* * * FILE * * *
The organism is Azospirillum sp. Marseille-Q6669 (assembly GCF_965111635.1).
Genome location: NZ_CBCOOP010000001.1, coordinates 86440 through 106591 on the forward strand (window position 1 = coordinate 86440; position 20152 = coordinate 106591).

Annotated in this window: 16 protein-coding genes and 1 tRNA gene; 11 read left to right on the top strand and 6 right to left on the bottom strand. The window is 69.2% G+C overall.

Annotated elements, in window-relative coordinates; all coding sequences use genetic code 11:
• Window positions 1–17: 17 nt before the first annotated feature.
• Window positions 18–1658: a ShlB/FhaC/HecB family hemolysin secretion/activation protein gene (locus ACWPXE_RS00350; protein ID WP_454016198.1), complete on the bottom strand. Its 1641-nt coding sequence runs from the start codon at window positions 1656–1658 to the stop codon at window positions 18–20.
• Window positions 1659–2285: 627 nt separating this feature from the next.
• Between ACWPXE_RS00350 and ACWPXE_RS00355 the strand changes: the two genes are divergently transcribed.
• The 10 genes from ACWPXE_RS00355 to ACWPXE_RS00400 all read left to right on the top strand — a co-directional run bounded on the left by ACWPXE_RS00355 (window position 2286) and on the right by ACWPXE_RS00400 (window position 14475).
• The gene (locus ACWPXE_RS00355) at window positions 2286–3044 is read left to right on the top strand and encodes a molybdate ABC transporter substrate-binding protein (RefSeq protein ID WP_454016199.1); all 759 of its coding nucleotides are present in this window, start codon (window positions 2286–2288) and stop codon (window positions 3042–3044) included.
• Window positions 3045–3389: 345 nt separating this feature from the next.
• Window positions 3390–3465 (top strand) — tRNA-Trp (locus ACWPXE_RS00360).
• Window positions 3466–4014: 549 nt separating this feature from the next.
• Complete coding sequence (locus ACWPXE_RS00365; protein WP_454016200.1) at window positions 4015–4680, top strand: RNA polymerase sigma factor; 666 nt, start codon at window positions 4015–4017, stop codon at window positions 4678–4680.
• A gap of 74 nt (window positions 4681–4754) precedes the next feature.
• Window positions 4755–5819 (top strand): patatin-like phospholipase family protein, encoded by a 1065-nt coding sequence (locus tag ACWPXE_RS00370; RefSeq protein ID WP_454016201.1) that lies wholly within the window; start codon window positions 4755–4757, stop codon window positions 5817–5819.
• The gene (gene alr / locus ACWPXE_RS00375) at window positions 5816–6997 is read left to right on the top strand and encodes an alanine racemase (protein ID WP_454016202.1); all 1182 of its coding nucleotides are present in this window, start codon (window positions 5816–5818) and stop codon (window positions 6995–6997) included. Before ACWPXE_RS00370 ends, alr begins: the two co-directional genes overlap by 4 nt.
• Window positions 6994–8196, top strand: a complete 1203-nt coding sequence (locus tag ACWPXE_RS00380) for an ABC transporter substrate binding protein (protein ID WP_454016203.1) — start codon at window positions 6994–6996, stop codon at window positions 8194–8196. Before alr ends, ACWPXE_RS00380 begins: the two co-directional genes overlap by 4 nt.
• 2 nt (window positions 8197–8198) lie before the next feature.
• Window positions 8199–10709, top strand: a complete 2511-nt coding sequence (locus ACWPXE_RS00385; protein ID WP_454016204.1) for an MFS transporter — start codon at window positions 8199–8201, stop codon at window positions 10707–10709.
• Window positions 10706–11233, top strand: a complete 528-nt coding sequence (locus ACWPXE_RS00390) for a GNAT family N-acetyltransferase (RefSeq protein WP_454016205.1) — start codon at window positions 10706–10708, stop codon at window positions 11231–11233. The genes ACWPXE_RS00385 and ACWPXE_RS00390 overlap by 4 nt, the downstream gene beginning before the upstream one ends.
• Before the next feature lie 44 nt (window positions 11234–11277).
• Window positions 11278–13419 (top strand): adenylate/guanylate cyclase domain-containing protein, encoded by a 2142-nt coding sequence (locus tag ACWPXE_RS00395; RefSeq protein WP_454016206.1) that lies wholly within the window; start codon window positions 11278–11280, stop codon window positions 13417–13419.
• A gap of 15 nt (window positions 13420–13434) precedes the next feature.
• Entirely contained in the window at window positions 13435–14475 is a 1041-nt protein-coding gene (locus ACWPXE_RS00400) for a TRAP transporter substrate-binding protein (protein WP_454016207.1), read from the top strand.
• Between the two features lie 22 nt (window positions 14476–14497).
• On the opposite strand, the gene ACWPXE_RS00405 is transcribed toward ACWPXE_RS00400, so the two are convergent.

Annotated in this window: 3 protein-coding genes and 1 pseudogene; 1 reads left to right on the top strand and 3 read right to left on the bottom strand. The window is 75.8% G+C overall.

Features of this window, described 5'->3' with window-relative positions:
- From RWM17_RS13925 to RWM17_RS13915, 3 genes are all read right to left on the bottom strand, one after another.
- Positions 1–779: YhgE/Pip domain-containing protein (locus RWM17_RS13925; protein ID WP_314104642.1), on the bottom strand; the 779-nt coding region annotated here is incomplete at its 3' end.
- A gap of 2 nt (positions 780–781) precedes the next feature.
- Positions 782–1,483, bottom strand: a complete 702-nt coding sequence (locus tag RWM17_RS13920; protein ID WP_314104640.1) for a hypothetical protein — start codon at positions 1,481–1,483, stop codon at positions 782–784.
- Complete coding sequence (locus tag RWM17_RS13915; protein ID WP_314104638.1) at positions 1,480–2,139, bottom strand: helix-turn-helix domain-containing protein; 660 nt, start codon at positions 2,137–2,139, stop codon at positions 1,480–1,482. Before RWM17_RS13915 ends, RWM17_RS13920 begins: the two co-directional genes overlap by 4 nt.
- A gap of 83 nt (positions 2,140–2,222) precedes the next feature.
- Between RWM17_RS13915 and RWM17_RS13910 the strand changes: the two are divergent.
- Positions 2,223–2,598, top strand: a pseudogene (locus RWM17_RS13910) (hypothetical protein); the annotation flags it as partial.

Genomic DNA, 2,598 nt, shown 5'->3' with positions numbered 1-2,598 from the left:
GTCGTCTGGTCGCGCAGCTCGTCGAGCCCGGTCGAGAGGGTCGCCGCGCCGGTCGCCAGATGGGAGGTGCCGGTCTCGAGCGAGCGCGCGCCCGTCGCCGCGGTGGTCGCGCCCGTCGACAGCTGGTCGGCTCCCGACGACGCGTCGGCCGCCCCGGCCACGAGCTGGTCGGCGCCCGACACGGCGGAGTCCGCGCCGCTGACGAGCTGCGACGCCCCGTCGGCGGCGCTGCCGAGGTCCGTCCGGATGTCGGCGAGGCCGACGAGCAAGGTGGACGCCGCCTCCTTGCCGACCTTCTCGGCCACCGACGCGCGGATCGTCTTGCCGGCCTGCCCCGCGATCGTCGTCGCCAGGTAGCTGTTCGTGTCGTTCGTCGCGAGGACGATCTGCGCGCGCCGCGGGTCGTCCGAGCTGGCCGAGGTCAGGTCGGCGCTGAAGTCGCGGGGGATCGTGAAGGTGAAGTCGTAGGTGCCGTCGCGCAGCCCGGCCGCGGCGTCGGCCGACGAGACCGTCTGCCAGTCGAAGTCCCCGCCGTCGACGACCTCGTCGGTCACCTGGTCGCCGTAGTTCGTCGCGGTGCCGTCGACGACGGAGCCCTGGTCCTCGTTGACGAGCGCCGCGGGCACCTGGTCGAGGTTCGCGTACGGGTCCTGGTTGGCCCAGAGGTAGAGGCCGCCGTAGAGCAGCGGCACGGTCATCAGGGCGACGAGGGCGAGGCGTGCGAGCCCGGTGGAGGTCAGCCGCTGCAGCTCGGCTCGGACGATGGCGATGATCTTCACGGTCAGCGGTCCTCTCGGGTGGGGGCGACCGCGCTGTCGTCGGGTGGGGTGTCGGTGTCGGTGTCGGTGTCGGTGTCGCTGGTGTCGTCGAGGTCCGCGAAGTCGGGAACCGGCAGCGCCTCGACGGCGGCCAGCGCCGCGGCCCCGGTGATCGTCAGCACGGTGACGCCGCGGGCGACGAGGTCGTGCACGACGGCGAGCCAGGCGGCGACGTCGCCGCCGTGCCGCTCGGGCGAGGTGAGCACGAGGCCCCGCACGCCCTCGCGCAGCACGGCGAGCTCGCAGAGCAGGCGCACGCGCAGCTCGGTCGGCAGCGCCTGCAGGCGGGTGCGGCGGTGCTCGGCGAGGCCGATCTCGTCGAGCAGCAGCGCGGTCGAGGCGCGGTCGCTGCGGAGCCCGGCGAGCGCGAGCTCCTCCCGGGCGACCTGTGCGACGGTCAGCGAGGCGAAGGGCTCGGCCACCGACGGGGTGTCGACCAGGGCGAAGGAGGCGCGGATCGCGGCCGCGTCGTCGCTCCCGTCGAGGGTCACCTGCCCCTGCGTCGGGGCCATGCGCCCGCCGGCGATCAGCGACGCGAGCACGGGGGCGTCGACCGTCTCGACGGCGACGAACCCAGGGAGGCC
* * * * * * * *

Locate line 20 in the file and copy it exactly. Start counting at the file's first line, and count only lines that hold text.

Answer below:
• Window positions 8199–10709, top strand: a complete 2511-nt coding sequence (locus ACWPXE_RS00385; protein ID WP_454016204.1) for an MFS transporter — start codon at window positions 8199–8201, stop codon at window positions 10707–10709.